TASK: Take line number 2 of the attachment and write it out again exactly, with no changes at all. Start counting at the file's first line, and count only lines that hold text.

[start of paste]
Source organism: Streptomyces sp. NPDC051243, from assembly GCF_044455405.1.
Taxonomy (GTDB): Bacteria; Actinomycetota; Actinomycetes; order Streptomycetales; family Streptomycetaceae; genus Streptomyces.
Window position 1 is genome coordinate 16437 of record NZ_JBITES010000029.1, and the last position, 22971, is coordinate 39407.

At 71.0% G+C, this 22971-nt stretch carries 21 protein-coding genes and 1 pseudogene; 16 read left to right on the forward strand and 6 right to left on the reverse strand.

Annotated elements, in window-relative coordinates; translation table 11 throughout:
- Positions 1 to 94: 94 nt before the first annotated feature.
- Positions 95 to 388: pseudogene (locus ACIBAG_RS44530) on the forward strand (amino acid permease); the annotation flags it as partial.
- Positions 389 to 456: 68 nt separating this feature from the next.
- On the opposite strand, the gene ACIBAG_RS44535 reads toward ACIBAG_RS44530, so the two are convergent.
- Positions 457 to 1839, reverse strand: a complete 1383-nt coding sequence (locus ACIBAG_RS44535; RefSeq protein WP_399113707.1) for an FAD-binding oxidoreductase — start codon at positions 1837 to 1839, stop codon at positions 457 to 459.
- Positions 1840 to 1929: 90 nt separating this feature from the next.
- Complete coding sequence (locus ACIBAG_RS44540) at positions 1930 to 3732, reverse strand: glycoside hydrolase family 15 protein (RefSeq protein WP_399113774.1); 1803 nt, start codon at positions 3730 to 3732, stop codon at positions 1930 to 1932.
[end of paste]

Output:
Taxonomy (GTDB): Bacteria; Actinomycetota; Actinomycetes; order Streptomycetales; family Streptomycetaceae; genus Streptomyces.